Every year, Lisa takes a deep breath and braces herself as she wakes up and looks at the clock. Yes, it’s February 14th again, and yes, she knows she will have to fake enthusiasm when she opens the gift from her husband, Tim. Lisa loves Tim and knows that she’s lucky he remembers all the anniversaries, birthdays and Valentine’s Day; this is why Lisa has a reminder in her phone to wear jewelry that Tim has given her – otherwise these gifts would never see the light of day. This year, Lisa tells me, is going to be different because SHE is going to get what she wants.
So how does she get the perfect gift? Yes, I said it: GET the perfect gift. Let’s put aside the formalities and be real. We’re in a safe place. How do you get what you REALLY want this Valentine’s Day/ birthday / Christmas / anniversary???
Let’s look at the other side of the coin first:
My sister-in-law tells the story of a random Friday evening heading to dinner with my brother. He subtly asks if it would be alright to take a detour. She says, “Sure” and he pulls into a jewelry store to look at engagement rings… out of the blue… just like that. Without the surprise of the ring, he still pulled of a great proposal, but the kicker? She got exactly what she wanted. No hoping, no guessing – he knew it was important and wanted to get it right.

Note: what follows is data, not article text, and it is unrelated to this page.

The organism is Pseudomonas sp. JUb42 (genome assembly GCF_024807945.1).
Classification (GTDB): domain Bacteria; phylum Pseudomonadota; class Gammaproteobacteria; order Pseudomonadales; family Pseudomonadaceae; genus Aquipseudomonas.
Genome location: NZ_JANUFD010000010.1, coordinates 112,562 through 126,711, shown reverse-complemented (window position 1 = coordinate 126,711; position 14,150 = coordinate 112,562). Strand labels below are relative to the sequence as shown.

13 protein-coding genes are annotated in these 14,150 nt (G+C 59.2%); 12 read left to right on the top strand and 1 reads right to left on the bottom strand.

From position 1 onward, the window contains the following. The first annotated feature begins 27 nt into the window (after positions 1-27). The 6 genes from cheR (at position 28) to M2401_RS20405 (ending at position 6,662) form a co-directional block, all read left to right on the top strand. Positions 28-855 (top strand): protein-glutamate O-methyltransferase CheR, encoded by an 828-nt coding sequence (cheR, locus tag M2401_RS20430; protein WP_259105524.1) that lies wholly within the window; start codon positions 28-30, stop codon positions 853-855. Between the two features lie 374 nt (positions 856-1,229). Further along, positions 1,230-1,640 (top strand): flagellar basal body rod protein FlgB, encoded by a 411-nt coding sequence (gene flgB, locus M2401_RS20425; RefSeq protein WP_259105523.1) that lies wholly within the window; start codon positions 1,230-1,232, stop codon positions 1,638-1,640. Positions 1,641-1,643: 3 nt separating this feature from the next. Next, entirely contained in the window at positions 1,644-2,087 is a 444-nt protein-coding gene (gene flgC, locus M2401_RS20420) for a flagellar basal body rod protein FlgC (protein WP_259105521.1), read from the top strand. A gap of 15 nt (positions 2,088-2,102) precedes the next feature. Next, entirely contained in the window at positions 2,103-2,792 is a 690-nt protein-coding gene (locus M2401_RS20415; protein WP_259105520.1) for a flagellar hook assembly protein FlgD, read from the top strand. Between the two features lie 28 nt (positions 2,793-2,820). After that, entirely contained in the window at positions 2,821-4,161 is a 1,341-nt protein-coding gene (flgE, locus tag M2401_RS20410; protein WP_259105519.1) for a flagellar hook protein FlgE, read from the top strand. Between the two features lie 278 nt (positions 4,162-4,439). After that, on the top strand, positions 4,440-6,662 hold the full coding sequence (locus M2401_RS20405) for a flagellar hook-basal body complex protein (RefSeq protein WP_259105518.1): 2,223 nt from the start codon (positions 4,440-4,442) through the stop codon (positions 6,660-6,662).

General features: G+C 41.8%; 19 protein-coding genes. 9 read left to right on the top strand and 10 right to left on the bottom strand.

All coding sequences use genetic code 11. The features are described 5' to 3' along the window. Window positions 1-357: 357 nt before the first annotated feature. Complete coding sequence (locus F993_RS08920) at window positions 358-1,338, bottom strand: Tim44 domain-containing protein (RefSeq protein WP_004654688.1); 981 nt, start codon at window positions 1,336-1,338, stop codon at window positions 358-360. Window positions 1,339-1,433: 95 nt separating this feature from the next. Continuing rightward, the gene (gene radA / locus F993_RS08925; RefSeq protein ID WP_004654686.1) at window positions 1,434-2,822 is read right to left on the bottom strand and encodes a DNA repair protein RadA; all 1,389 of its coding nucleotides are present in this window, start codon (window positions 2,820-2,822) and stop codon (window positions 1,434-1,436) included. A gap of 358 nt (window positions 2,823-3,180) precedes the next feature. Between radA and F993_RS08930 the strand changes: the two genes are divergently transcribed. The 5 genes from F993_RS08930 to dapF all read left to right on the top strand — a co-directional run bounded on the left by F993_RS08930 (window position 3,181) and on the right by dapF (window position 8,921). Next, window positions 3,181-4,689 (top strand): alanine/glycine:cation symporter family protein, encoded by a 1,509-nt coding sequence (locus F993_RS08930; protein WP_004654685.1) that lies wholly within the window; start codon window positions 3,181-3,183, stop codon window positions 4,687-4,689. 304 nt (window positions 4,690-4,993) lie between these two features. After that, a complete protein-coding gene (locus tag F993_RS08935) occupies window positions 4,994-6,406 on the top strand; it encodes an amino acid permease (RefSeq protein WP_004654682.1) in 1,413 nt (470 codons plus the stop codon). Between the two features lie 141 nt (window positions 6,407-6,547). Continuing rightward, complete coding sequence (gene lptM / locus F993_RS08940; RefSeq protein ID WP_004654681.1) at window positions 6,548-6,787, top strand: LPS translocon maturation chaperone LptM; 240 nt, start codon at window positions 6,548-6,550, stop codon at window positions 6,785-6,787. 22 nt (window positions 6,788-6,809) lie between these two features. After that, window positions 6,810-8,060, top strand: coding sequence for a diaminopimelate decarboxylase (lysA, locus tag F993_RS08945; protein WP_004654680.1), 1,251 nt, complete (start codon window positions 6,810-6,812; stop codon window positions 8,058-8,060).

You have two distinct personalities at work here:
- My brother pays attention and does well with surprise gifts but is comfortable enough to ask for clues. This personality type might be put off by overt suggestions. If you have this type of guy, wait for him to ask and know that while you shop he’s watching for clues and ideas on what to get you.
- Tim knows that he sometimes misses the mark, but he keeps trying because he cares. While shopping you might tend to linger a little longer over an item, or mention specific details about it, “This sterling silver necklace would be perfect if it were 24 inches”. This personality type may really like knowing what you want because it takes a lot of the stress out of the process for him and he knows that what is truly important (making you happy) is going to be a sure thing.
Lisa took the reins and subjected Tim to a Saturday shopping trip (after the game of course). She included him yet guided the shopping experience, “Do you think this would look better on me, or this?” and in the end, I’m happy to say, I see Lisa wearing the necklace she’s been hoping he would buy for years.